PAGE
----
Adam H. Schechter -- Chairman, President and CEO

Absolutely. Good morning, Jack. So the first thing I'd say it's been pretty remarkable how in early March we were doing 2,000 to 3,000 PCR tests per week and here we are in the end of July and we're able to do a 180,000 PCR test per day. I mean that's just astonishing and for people that understand the type of equipment that you need to run PCR test, it's completely different than what you would need for blood tests. And we've had to build significant capacity. I believe that we have to continue to build capacity. We don't know for certain what the fall will bring. But as schools open up, as businesses open up and as the fall flu season comes to fruition, I think we're going to continue to need more testing. And I do believe the PCR testing will remain the gold standard for telling if somebody currently has the disease and therefore we will continue to build capacity as fast as we can and overcome some of the issues that we face in terms of supplies and machinery.

At the same time, I think that all testing is going to play a role. Pooled testing is particularly helpful in areas with low prevalence and things like back-to-school or back-to-work, because with low prevalence, you can do the pooled testing and then you don't have to do any retesting. I don't think it's going to be the most significant amount of testing that we're doing. In fact, I believe that the standard PCR testing in the fall will remain the most significant by far, of the testing that we do for PCR. But I do think that the pull testing will add to our capacity and give us additional capabilities.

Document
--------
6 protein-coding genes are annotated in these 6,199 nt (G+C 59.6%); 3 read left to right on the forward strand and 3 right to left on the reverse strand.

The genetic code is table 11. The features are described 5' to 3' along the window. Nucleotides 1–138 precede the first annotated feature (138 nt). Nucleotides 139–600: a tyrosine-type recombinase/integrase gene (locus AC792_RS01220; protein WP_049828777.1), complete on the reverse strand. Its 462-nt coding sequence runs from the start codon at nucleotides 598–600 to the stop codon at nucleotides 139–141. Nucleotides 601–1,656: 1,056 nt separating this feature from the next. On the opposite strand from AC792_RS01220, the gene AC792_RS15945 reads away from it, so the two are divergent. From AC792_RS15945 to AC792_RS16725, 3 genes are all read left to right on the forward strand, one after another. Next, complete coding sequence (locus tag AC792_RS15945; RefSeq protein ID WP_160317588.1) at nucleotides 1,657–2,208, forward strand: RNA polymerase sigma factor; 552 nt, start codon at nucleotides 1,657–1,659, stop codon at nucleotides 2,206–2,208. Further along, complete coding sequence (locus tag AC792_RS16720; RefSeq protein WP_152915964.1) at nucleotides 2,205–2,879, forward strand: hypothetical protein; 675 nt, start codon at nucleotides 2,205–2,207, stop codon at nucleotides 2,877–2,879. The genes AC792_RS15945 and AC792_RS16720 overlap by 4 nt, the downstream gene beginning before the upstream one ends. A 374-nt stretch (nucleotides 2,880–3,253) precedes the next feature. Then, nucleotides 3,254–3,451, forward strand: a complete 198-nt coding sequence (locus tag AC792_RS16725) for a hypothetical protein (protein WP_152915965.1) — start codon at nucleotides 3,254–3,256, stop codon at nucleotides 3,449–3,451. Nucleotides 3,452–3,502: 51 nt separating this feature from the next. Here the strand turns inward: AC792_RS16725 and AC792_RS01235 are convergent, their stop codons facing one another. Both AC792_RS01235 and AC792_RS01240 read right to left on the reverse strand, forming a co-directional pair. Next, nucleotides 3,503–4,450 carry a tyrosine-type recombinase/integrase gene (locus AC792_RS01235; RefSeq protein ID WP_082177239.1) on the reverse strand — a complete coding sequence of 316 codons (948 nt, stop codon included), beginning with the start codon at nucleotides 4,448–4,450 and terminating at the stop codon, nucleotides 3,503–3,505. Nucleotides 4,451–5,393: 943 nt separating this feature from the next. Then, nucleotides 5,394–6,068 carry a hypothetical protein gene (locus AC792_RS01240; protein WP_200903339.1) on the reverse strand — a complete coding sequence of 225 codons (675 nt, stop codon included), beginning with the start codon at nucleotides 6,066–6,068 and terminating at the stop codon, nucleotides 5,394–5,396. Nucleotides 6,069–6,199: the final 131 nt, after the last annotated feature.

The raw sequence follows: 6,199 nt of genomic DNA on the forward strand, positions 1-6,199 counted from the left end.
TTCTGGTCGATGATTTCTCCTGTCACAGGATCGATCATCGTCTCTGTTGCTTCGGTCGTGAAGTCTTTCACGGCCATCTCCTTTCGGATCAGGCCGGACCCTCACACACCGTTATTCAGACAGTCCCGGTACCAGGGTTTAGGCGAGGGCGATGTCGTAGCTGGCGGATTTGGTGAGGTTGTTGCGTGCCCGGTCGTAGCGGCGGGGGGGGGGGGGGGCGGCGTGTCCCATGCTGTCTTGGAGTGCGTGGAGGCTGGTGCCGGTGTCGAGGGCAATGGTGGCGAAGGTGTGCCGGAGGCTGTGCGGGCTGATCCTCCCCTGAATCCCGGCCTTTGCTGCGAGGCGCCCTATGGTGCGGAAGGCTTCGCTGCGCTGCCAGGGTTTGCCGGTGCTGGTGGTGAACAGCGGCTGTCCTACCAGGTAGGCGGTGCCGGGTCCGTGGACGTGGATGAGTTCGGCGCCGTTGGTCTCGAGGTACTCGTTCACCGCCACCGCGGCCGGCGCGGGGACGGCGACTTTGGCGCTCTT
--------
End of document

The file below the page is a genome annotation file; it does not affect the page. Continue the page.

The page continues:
Things like antigen testing, I think, have a role also. So for example, if you wanted to test a large group of people with antigen testing point of care, get quick answers. You can then see if there's any positive people in that large group. If there are, I would go back and test them with PCR testing. If there is none, I would probably feel pretty comfortable that I don't have to retest. The issue with the antigen testing as it is today, is that you can miss some positives. So you want to make sure if you have somebody positive, you test to people that tested negative. But if it's a pretty large population, it would be a statistical anomaly for everybody to test falsely negative. So if you see one positive in that population, I would go back and retest them with PCR. So I think we're going to need all the capacity we could get, to get through the fall. Assuming that the flu season could be big and we're all doing the best we can to prepare for it.

Jack Meehan -- Nephron Research -- Analyst

Great, thank you. And maybe just building off that, given some of the expectations around testing in the second half. How are the incremental margins on the COVID testing stacking up versus the base business and what's your philosophy on reinvesting a portion of that back into the business?

Adam H. Schechter -- Chairman, President and CEO